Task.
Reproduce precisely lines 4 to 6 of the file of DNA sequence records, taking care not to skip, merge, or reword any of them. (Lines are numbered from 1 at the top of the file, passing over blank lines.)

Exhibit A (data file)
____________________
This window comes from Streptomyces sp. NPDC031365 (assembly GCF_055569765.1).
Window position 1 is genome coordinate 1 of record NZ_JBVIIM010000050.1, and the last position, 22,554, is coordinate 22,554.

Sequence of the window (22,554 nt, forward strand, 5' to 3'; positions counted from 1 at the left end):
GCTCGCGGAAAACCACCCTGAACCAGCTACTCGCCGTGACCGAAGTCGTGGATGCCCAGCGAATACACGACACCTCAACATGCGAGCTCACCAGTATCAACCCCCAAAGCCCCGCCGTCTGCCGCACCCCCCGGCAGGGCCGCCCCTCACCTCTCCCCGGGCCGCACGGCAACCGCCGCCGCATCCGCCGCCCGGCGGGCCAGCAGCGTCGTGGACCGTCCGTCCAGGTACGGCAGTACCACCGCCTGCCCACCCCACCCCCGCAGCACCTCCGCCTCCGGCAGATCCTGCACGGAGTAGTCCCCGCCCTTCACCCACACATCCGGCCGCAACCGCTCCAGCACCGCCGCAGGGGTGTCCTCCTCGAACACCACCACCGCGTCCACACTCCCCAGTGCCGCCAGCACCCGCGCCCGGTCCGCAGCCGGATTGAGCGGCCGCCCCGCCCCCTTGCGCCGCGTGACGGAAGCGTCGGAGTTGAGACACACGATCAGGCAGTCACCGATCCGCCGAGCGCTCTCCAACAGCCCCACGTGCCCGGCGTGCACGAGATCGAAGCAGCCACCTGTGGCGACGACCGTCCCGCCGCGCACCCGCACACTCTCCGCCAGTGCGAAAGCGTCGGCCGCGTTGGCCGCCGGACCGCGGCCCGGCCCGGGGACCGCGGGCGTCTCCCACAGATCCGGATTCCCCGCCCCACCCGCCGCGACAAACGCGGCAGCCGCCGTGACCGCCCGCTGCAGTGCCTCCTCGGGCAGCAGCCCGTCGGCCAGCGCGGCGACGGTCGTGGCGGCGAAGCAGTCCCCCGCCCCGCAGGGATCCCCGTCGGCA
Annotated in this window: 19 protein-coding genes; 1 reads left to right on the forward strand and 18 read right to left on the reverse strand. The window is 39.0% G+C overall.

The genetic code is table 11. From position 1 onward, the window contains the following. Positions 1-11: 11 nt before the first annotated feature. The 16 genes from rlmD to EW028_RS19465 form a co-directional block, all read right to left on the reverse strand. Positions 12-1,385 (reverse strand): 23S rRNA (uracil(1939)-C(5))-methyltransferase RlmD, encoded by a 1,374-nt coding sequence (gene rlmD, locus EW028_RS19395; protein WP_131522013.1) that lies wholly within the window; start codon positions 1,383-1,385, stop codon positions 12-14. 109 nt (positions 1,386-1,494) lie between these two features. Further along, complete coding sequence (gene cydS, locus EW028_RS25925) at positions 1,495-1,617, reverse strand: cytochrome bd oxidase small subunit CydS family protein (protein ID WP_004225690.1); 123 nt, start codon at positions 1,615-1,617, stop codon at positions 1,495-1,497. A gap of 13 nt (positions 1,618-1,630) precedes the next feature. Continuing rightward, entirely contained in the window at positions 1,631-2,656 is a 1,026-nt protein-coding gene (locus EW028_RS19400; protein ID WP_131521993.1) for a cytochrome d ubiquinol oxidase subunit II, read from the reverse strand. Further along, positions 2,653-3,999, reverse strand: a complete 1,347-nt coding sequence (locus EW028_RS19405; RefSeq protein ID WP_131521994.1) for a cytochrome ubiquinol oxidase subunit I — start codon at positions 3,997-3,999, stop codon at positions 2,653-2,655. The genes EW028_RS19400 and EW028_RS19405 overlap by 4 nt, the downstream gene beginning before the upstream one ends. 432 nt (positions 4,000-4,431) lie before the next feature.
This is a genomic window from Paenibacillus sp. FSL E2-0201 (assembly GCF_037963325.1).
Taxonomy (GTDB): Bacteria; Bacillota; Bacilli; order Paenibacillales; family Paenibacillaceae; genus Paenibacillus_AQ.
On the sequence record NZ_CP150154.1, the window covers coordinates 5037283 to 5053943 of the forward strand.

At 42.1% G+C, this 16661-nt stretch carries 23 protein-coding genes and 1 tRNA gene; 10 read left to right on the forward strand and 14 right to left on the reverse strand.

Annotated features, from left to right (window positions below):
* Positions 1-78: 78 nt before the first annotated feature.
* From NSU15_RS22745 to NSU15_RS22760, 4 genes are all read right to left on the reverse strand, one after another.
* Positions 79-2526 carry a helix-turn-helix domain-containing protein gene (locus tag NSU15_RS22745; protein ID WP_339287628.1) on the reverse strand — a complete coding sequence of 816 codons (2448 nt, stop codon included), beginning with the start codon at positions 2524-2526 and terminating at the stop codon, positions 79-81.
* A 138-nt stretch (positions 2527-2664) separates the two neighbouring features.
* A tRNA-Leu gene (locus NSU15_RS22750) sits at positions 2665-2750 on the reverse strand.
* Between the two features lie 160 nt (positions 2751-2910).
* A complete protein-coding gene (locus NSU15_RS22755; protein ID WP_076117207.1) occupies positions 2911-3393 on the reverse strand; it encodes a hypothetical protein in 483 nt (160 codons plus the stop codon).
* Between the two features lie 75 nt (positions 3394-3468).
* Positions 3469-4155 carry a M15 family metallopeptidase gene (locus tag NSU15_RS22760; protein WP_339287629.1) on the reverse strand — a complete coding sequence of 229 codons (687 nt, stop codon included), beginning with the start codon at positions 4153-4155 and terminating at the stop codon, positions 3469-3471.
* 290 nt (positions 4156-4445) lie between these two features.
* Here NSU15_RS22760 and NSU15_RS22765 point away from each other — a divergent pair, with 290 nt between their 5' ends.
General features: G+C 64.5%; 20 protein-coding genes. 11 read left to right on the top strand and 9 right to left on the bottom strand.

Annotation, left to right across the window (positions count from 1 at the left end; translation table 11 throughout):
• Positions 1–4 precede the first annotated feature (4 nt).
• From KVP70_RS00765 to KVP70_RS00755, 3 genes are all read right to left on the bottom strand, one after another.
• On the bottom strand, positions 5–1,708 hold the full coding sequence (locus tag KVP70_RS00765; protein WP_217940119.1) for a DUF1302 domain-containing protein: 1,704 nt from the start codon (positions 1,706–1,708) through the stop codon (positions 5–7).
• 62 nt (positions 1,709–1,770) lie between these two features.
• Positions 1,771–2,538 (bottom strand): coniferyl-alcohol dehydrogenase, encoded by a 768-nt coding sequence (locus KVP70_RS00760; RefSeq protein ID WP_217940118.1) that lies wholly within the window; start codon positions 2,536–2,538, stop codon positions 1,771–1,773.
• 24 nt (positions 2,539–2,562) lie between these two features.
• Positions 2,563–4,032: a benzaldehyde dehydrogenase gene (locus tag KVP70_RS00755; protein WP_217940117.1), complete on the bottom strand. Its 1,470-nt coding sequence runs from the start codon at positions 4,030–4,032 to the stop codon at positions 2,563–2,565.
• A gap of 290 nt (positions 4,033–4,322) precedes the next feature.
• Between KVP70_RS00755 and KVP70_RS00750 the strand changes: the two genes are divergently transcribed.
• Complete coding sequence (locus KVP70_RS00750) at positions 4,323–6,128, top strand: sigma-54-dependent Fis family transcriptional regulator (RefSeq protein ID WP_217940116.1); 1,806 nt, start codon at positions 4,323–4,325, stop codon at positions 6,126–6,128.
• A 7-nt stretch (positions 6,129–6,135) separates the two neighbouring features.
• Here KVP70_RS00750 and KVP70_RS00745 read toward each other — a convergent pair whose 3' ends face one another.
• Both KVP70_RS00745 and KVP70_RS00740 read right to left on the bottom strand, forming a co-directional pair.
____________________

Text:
GCTCGCGGAAAACCACCCTGAACCAGCTACTCGCCGTGACCGAAGTCGTGGATGCCCAGCGAATACACGACACCTCAACATGCGAGCTCACCAGTATCAACCCCCAAAGCCCCGCCGTCTGCCGCACCCCCCGGCAGGGCCGCCCCTCACCTCTCCCCGGGCCGCACGGCAACCGCCGCCGCATCCGCCGCCCGGCGGGCCAGCAGCGTCGTGGACCGTCCGTCCAGGTACGGCAGTACCACCGCCTGCCCACCCCACCCCCGCAGCACCTCCGCCTCCGGCAGATCCTGCACGGAGTAGTCCCCGCCCTTCACCCACACATCCGGCCGCAACCGCTCCAGCACCGCCGCAGGGGTGTCCTCCTCGAACACCACCACCGCGTCCACACTCCCCAGTGCCGCCAGCACCCGCGCCCGGTCCGCAGCCGGATTGAGCGGCCGCCCCGCCCCCTTGCGCCGCGTGACGGAAGCGTCGGAGTTGAGACACACGATCAGGCAGTCACCGATCCGCCGAGCGCTCTCCAACAGCCCCACGTGCCCGGCGTGCACGAGATCGAAGCAGCCACCTGTGGCGACGACCGTCCCGCCGCGCACCCGCACACTCTCCGCCAGTGCGAAAGCGTCGGCCGCGTTGGCCGCCGGACCGCGGCCCGGCCCGGGGACCGCGGGCGTCTCCCACAGATCCGGATTCCCCGCCCCACCCGCCGCGACAAACGCGGCAGCCGCCGTGACCGCCCGCTGCAGTGCCTCCTCGGGCAGCAGCCCGTCGGCCAGCGCGGCGACGGTCGTGGCGGCGAAGCAGTCCCCCGCCCCGCAGGGATCCCCGTCGGCA
Annotated in this window: 19 protein-coding genes; 1 reads left to right on the forward strand and 18 read right to left on the reverse strand. The window is 39.0% G+C overall.

The genetic code is table 11. From position 1 onward, the window contains the following. Positions 1-11: 11 nt before the first annotated feature. The 16 genes from rlmD to EW028_RS19465 form a co-directional block, all read right to left on the reverse strand. Positions 12-1,385 (reverse strand): 23S rRNA (uracil(1939)-C(5))-methyltransferase RlmD, encoded by a 1,374-nt coding sequence (gene rlmD, locus EW028_RS19395; protein WP_131522013.1) that lies wholly within the window; start codon positions 1,383-1,385, stop codon positions 12-14. 109 nt (positions 1,386-1,494) lie between these two features. Further along, complete coding sequence (gene cydS, locus EW028_RS25925) at positions 1,495-1,617, reverse strand: cytochrome bd oxidase small subunit CydS family protein (protein ID WP_004225690.1); 123 nt, start codon at positions 1,615-1,617, stop codon at positions 1,495-1,497. A gap of 13 nt (positions 1,618-1,630) precedes the next feature. Continuing rightward, entirely contained in the window at positions 1,631-2,656 is a 1,026-nt protein-coding gene (locus EW028_RS19400; protein ID WP_131521993.1) for a cytochrome d ubiquinol oxidase subunit II, read from the reverse strand. Further along, positions 2,653-3,999, reverse strand: a complete 1,347-nt coding sequence (locus EW028_RS19405; RefSeq protein ID WP_131521994.1) for a cytochrome ubiquinol oxidase subunit I — start codon at positions 3,997-3,999, stop codon at positions 2,653-2,655. The genes EW028_RS19400 and EW028_RS19405 overlap by 4 nt, the downstream gene beginning before the upstream one ends. 432 nt (positions 4,000-4,431) lie before the next feature.